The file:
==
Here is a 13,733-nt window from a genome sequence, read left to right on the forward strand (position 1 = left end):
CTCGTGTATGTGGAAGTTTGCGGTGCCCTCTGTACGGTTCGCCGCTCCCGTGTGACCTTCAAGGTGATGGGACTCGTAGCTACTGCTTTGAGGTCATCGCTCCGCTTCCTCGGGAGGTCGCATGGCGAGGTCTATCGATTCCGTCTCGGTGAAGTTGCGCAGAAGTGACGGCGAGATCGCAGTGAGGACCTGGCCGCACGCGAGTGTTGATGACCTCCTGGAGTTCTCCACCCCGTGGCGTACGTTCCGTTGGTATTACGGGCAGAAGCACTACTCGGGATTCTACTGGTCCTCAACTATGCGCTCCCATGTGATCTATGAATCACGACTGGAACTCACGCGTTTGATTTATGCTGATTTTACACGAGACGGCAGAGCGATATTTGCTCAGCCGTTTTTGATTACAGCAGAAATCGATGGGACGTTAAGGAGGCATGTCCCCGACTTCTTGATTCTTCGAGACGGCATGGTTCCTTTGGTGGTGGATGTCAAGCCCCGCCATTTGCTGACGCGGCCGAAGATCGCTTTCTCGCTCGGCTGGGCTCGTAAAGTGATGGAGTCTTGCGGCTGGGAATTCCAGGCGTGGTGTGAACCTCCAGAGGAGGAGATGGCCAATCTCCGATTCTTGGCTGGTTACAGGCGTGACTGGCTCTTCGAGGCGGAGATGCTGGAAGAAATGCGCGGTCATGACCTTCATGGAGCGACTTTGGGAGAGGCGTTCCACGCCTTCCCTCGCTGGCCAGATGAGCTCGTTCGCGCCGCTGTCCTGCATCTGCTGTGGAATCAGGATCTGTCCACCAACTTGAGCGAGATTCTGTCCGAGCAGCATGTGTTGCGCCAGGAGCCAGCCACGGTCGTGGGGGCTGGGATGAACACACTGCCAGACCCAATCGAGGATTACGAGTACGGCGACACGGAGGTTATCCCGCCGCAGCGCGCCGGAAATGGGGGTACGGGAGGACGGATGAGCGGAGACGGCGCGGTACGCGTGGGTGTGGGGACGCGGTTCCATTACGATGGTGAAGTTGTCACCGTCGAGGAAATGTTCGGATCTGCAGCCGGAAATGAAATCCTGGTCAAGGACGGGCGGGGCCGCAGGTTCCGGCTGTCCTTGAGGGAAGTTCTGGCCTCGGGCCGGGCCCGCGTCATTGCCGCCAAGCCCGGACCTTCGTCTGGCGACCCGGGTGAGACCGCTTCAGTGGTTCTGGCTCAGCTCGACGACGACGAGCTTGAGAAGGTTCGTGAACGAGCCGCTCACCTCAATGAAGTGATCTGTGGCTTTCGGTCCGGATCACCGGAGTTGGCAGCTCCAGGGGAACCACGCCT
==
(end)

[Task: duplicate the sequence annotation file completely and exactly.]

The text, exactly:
Here is a 13,733-nt window from a genome sequence, read left to right on the forward strand (position 1 = left end):
CTCGTGTATGTGGAAGTTTGCGGTGCCCTCTGTACGGTTCGCCGCTCCCGTGTGACCTTCAAGGTGATGGGACTCGTAGCTACTGCTTTGAGGTCATCGCTCCGCTTCCTCGGGAGGTCGCATGGCGAGGTCTATCGATTCCGTCTCGGTGAAGTTGCGCAGAAGTGACGGCGAGATCGCAGTGAGGACCTGGCCGCACGCGAGTGTTGATGACCTCCTGGAGTTCTCCACCCCGTGGCGTACGTTCCGTTGGTATTACGGGCAGAAGCACTACTCGGGATTCTACTGGTCCTCAACTATGCGCTCCCATGTGATCTATGAATCACGACTGGAACTCACGCGTTTGATTTATGCTGATTTTACACGAGACGGCAGAGCGATATTTGCTCAGCCGTTTTTGATTACAGCAGAAATCGATGGGACGTTAAGGAGGCATGTCCCCGACTTCTTGATTCTTCGAGACGGCATGGTTCCTTTGGTGGTGGATGTCAAGCCCCGCCATTTGCTGACGCGGCCGAAGATCGCTTTCTCGCTCGGCTGGGCTCGTAAAGTGATGGAGTCTTGCGGCTGGGAATTCCAGGCGTGGTGTGAACCTCCAGAGGAGGAGATGGCCAATCTCCGATTCTTGGCTGGTTACAGGCGTGACTGGCTCTTCGAGGCGGAGATGCTGGAAGAAATGCGCGGTCATGACCTTCATGGAGCGACTTTGGGAGAGGCGTTCCACGCCTTCCCTCGCTGGCCAGATGAGCTCGTTCGCGCCGCTGTCCTGCATCTGCTGTGGAATCAGGATCTGTCCACCAACTTGAGCGAGATTCTGTCCGAGCAGCATGTGTTGCGCCAGGAGCCAGCCACGGTCGTGGGGGCTGGGATGAACACACTGCCAGACCCAATCGAGGATTACGAGTACGGCGACACGGAGGTTATCCCGCCGCAGCGCGCCGGAAATGGGGGTACGGGAGGACGGATGAGCGGAGACGGCGCGGTACGCGTGGGTGTGGGGACGCGGTTCCATTACGATGGTGAAGTTGTCACCGTCGAGGAAATGTTCGGATCTGCAGCCGGAAATGAAATCCTGGTCAAGGACGGGCGGGGCCGCAGGTTCCGGCTGTCCTTGAGGGAAGTTCTGGCCTCGGGCCGGGCCCGCGTCATTGCCGCCAAGCCCGGACCTTCGTCTGGCGACCCGGGTGAGACCGCTTCAGTGGTTCTGGCTCAGCTCGACGACGACGAGCTTGAGAAGGTTCGTGAACGAGCCGCTCACCTCAATGAAGTGATCTGTGGCTTTCGGTCCGGATCACCGGAGTTGGCAGCTCCAGGGGAACCACGCCT